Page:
Reply

the 6 milion dollar question-- i have been very very ill since 2010 i first noticed odd things in 1998, myface swelled i had upper body rash doctor thought i had an allergy or shingles- i had chicken pox as a kid- i had cut my grass that weekend.. anyway downhill all the way with fob off after fob off- 2010 on wards extremely ill, so ill i wished to checkout of this world- mention lyme and you are basically considerd a nut job- i had a test done nhs - negative- i had a test done in germany- postive- and then i had a fabulous nhs homeopathy doc who DID understand and listened and did a test which show positive at SOME POINT, BUT inactive at the time- oh big deal at THAT time- what about when it flares up- so no help even when i took his letter to other consultants, he was ignored too- its a self help situ unless you catch it very very soon not everyone gets a bulls eye and its not only ticks- any insect or animal can carry the virus. it also cause hair loss and destroys cells and lives. it is too complicated an dtoo expensive to be treated by nhs, as they have not got a clue!

1 like
Reply

Bluepettals. I had a lot of nasty symptoms last year and my kinesiologist found out it was due to the activation of some of the Lyme causing bacteria though I don't think it was a completely new infection as the biofilm traces were testing positive. Anyway I was put on a herbal protocol which proved to be very effective and after 6 months I am no longer testing for Lyme. It might still be dormant somewhere or maybe eradicated for good which is possible as me friend's case testifies though she was battling it for years. If you were interested in the kinesiology route I am happy to supply my kinesiologist's details by PM.

Reply

This article was in the BBC news yesterday....

Lyme disease can be diagnosed by 'bull's eye' rash alone

Lyme disease can be diagnosed by the rash alone, new advice for the NHS says.

People with the "bull's eye" circular rash do not need a blood test and should be treated immediately to avoid complications, the National Institute for Health and Care Excellence says.

Waiting for lab results is unnecessary and can cause delays in patients being prescribed the antibiotics they need.

Lyme disease is spread by tick bites and can be debilitating.

A blood tests can check for it but may not give a positive result until eight weeks after the patient is bitten.

Prof Gillian Leng, deputy chief executive and director of health and social care at the National Institute for Health and Care Excellence (NICE), said for most people with Lyme disease, a course of antibiotics would be an effective treatment, "so it is important we diagnose and treat people as soon as possible".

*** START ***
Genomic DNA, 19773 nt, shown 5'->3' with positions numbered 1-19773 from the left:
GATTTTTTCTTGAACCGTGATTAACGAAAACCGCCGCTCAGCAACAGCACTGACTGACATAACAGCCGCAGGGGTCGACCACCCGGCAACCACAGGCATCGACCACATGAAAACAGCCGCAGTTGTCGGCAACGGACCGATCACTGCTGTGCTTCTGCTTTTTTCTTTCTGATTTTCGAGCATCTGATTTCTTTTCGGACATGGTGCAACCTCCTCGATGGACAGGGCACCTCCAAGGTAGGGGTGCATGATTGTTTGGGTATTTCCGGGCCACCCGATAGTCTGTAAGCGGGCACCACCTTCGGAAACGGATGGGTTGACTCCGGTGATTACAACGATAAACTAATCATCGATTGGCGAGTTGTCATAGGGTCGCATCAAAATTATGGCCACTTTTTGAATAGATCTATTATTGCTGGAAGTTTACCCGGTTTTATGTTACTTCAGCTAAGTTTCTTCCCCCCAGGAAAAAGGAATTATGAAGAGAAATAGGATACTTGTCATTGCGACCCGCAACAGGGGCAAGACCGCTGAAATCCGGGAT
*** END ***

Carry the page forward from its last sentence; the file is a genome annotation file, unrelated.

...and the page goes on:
"A person with Lyme disease may present with a wide range of symptoms, so we have clear advice for professionals about the use of lab tests for diagnosis and the most appropriate antibiotic treatments," she said.

"If a characteristic bull's eye rash is present, healthcare professionals should feel confident in diagnosing Lyme disease."

Lyme disease can be difficult to diagnose. It has similar symptoms to other conditions and there is not always an obvious rash. The rash can also appear in a number of different ways, as these images from the NICE guidance show.

Symptoms can also include:

a high temperature or feeling hot and shivery

headaches

muscle and joint pain

tiredness

loss of energy

But if there is a delay in treatment, more severe symptoms can develop months or years later, including:

pain and swelling in joints

nerve problems - such as pain or numbness

heart problems

loss of memory or concentration

Lyme Disease

Ticks that may cause Lyme disease are found all over the UK

High-risk areas include grassy and wooded areas in southern England and the Scottish Highlands

To reduce the risk of being bitten, cover your skin, tuck your trousers into your socks, use insect repellent and stick to paths

If you are bitten, remove the tick with fine-tipped tweezers or a tick-removal tool found in chemists

Clean the bite with antiseptic or soap and water

The risk of getting ill is low as only a small number of ticks are infected with the bacteria that cause Lyme disease

You don't need to do anything else unless you become unwell

You should go to your GP if you've been bitten by a tick or visited an area in the past month where infected ticks are found and you get flu-like symptoms or a circular red rash